Mining the disability market
In the second of two articles, New York based disabled businessman and former Wall Street trader, Rich Donovan, looks at the opportunity that the disability market holds, how to get it moving and the benefits to all concerned.
Getting gold out of the ground seems simple enough - dig a hole, and poof, there it is.
The reality of gold mining, however, is that there are steps that must be taken which require more than a shovel and a dream. The good thing about taking those steps is that, at the end of the day, you have the increased potential to strike it rich by finding ... well, gold.
New and different action in disability holds the same promise - a significant economic benefit with relatively small outlays and adjustments. These new and different actions must come from three sources: government, business, and disabled people themselves. Let's look at all three.
Governments must help unlock the economic potential in disabled people by enacting policy that encourages a generation of self-sustaining disabled consumers. What governments can make a difference with right now, is prepare them for earning higher levels of income through education.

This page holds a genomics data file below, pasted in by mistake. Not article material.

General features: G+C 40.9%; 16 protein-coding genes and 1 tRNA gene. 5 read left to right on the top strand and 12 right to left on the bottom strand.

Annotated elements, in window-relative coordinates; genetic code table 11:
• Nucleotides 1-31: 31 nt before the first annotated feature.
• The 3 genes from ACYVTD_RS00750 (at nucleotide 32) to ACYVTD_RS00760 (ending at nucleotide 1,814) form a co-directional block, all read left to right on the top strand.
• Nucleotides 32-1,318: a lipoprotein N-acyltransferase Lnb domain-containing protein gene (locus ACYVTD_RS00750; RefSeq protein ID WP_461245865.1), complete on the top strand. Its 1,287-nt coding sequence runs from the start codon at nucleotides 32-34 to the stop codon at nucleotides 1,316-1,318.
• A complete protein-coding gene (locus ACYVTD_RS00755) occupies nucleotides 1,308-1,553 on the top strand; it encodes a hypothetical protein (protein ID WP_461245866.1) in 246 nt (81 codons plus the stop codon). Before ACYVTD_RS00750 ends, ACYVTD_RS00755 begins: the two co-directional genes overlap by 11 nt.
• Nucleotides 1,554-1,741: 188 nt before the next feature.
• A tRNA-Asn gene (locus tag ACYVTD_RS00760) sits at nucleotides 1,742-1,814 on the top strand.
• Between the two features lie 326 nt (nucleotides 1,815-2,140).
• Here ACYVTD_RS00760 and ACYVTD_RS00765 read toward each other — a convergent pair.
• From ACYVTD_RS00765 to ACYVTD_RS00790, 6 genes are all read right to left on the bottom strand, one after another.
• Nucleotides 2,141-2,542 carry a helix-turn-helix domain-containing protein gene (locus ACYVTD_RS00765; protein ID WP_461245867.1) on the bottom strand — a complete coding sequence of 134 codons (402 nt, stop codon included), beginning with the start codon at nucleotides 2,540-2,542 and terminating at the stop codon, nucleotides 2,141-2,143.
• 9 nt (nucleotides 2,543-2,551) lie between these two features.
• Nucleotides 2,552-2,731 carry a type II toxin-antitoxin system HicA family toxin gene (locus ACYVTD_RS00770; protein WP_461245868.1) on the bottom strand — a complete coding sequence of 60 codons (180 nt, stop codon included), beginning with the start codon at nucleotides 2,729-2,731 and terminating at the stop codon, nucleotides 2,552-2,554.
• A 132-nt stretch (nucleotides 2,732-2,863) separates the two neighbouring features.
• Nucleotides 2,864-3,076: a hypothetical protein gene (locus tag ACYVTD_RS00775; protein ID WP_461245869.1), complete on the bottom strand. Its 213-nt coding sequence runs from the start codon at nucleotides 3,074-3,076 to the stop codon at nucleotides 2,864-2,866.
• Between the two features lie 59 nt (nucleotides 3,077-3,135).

So-called Special Education is not focused on prepping disabled people to compete for jobs. This is simply because, at its inception, few thought a career for a disabled person was a viable goal. Things have changed, and our education system needs to play catch-up and adjust its expectations.
Disabled kids today are not taught to dream about a career. It troubles me every time I meet a bright fifteen year old disabled kid who has never been asked the simple question: "What do you want to be when you grow up?"
Progress has been made with a social focus. Now governments need a shift to an economic focus by equipping disabled students with the tools and passion to build their careers.
The path for business is simple - do what you are best at. There is no need to become experts in disability. Attack this market as you would any other: find out the desires of disabled consumers as they relate to your profitable enterprise, adjust your product and messaging to attract their business then execute this in line with your company's process and culture.
Mistakes are made when companies try to 'disablise' their business or do just enough to comply with regulations. Disabled people don't want 'special' products ... but they are hungry to be included in the mainstream consumer experience.
Doing this right is OXO Good Grips, a US kitchen tool company. OXO's products don't scream 'designed for disabled', yet they were inspired by a woman with arthritis who loves to cook. Their branding makes them attractive to twentysomethings who just think they are cool.
Message to CEOs ... if disability is not part of your annual strategic business plan you and your shareholders are missing a big opportunity.
Disabled people must become 'inspired consumers' and 'motivated investors'. The last thirty years of lobbying governments and the courts, has come and gone.